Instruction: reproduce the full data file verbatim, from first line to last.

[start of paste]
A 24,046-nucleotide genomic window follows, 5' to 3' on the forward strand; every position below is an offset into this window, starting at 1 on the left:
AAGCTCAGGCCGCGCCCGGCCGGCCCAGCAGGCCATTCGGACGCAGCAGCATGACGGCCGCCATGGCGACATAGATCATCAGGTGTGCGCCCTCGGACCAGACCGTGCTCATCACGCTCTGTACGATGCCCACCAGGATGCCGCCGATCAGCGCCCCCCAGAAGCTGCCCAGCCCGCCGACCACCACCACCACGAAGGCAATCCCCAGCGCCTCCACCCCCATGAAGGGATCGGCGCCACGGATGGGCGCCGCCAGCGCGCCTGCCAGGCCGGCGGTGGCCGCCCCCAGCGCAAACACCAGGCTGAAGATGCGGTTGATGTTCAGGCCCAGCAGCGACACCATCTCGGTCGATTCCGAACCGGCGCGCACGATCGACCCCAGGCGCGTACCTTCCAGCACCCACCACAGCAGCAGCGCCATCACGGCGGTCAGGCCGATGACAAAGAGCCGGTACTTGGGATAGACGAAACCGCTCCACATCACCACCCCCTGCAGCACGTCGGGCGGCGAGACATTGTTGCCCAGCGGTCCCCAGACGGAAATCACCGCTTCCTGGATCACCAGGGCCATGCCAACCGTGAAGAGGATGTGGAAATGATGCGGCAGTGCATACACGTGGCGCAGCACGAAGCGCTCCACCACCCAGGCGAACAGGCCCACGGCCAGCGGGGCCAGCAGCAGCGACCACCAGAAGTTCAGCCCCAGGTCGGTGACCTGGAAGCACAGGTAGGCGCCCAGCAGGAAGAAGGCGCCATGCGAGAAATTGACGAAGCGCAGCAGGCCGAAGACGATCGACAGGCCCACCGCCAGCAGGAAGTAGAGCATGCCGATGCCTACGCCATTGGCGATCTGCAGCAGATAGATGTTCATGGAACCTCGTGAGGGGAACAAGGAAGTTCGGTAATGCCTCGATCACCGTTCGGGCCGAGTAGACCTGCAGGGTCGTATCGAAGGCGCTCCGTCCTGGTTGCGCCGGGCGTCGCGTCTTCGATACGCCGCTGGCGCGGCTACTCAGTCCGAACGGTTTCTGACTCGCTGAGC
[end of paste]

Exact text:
A 24,046-nucleotide genomic window follows, 5' to 3' on the forward strand; every position below is an offset into this window, starting at 1 on the left:
AAGCTCAGGCCGCGCCCGGCCGGCCCAGCAGGCCATTCGGACGCAGCAGCATGACGGCCGCCATGGCGACATAGATCATCAGGTGTGCGCCCTCGGACCAGACCGTGCTCATCACGCTCTGTACGATGCCCACCAGGATGCCGCCGATCAGCGCCCCCCAGAAGCTGCCCAGCCCGCCGACCACCACCACCACGAAGGCAATCCCCAGCGCCTCCACCCCCATGAAGGGATCGGCGCCACGGATGGGCGCCGCCAGCGCGCCTGCCAGGCCGGCGGTGGCCGCCCCCAGCGCAAACACCAGGCTGAAGATGCGGTTGATGTTCAGGCCCAGCAGCGACACCATCTCGGTCGATTCCGAACCGGCGCGCACGATCGACCCCAGGCGCGTACCTTCCAGCACCCACCACAGCAGCAGCGCCATCACGGCGGTCAGGCCGATGACAAAGAGCCGGTACTTGGGATAGACGAAACCGCTCCACATCACCACCCCCTGCAGCACGTCGGGCGGCGAGACATTGTTGCCCAGCGGTCCCCAGACGGAAATCACCGCTTCCTGGATCACCAGGGCCATGCCAACCGTGAAGAGGATGTGGAAATGATGCGGCAGTGCATACACGTGGCGCAGCACGAAGCGCTCCACCACCCAGGCGAACAGGCCCACGGCCAGCGGGGCCAGCAGCAGCGACCACCAGAAGTTCAGCCCCAGGTCGGTGACCTGGAAGCACAGGTAGGCGCCCAGCAGGAAGAAGGCGCCATGCGAGAAATTGACGAAGCGCAGCAGGCCGAAGACGATCGACAGGCCCACCGCCAGCAGGAAGTAGAGCATGCCGATGCCTACGCCATTGGCGATCTGCAGCAGATAGATGTTCATGGAACCTCGTGAGGGGAACAAGGAAGTTCGGTAATGCCTCGATCACCGTTCGGGCCGAGTAGACCTGCAGGGTCGTATCGAAGGCGCTCCGTCCTGGTTGCGCCGGGCGTCGCGTCTTCGATACGCCGCTGGCGCGGCTACTCAGTCCGAACGGTTTCTGACTCGCTGAGC